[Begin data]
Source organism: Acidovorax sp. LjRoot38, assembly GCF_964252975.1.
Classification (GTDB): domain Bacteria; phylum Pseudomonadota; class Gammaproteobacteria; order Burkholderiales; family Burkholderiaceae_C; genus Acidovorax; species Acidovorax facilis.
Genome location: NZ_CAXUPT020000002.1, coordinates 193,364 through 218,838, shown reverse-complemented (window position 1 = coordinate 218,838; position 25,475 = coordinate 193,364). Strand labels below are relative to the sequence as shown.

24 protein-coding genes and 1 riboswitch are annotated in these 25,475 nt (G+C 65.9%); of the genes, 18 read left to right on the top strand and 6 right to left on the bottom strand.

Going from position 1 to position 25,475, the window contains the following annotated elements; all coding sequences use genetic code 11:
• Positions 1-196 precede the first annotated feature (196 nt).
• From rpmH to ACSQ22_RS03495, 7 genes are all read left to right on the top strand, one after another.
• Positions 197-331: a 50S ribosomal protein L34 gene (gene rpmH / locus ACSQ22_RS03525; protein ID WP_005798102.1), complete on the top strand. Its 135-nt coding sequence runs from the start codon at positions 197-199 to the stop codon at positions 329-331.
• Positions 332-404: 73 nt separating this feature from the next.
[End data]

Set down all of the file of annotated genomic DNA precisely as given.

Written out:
Source organism: Acidovorax sp. LjRoot38, assembly GCF_964252975.1.
Classification (GTDB): domain Bacteria; phylum Pseudomonadota; class Gammaproteobacteria; order Burkholderiales; family Burkholderiaceae_C; genus Acidovorax; species Acidovorax facilis.
Genome location: NZ_CAXUPT020000002.1, coordinates 193,364 through 218,838, shown reverse-complemented (window position 1 = coordinate 218,838; position 25,475 = coordinate 193,364). Strand labels below are relative to the sequence as shown.

24 protein-coding genes and 1 riboswitch are annotated in these 25,475 nt (G+C 65.9%); of the genes, 18 read left to right on the top strand and 6 right to left on the bottom strand.

Going from position 1 to position 25,475, the window contains the following annotated elements; all coding sequences use genetic code 11:
• Positions 1-196 precede the first annotated feature (196 nt).
• From rpmH to ACSQ22_RS03495, 7 genes are all read left to right on the top strand, one after another.
• Positions 197-331: a 50S ribosomal protein L34 gene (gene rpmH / locus ACSQ22_RS03525; protein ID WP_005798102.1), complete on the top strand. Its 135-nt coding sequence runs from the start codon at positions 197-199 to the stop codon at positions 329-331.
• Positions 332-404: 73 nt separating this feature from the next.